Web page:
29 Addressing Input Instructions FalseTrueExamine OFF-|/|-XIOThe instruction is:The input bit isLogic 0Logic 1Examine ON-| |-XICIf the input device isOpen (0)Closed (1)These are not normally open (N.O.) and normally closed (N.C.)XIC = Examine When Closed, ON or when voltage is presentXIO = Examine When Open, OFF or when voltage is not present
31 Ladder Logic Concepts |/| | | ( ) |/| | | ( ) T F F T T T Read / ConditionalInstructionsWrite / ControlInstructions|/|| |( )TFFNo Logical Continuity|/|| |( )TTTLogical Continuity
32 Logical AND exampleIF input 4 AND input 5 have power THEN energize output 0On| |I/4| |I/5( )O/0TTTLogical Continuity
33 Logical OR exampleIF input 4 OR input 5 have power THEN energize output 0TOn| |I/4( )O/0Logical Continuity| |I/5FFOn| |I/4( )O/0Logical Continuity| |I/5T
34 Example Timer ProgramThe Timer’s “done bit” turns the motor off after a 10 second time delayTIMER ON DELAYTimer T4:0Time BasePresetAccumTONStopStartMotor]/ [( )I:0/0I:0/1M1O:0/3T4:0/DN(EN)(DN)Timer DoneThis example shows how a simple start/stop rung, can turn on a motor that will only run for 10 seconds.This illustrates how simple it is to connect timers to other portions of the PLC program14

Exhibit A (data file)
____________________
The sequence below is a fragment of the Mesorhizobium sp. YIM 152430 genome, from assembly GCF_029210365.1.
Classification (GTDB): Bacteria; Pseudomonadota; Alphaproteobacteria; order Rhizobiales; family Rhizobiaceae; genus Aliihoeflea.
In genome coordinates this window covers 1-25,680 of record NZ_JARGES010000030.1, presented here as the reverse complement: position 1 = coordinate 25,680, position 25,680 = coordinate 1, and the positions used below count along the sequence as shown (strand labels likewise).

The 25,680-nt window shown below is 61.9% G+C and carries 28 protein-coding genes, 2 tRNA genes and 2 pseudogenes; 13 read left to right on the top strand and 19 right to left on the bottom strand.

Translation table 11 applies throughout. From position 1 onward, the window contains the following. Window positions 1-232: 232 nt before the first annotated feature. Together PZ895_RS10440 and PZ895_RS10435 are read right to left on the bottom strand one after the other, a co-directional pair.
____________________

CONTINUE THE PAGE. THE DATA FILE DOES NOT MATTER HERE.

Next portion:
35 Example Counter Program The Counters “done bit” stops the motor from running, after 10 operations.StopStart] [I:0/0Counter DoneMotorI:0/1C5:0/DNO:0/3]//[( )M1O:0/3] [M1O:0/3CTU] [Count UpCounter C5:0Preset 10Accum 0(CU)This example illustrates how a start/stop station can be enhanced that will only allow a motor to be started 10 times.This illustrates how simple it is to connect counters to other portions of the PLC program.This is a pretty typical way to alert maintenance people to perform needed tasks after a specified number of operations.The reset bit (I;0/4) could be any bit in the PLC, in many cases this bit is only known to certain people, this is to assure scheduled maintenance is performed.(DN)ResetI:0/4C5:0] [(RES)18
36 Programmable Controller Basics Understanding the PLC operating cycle and examining a real application.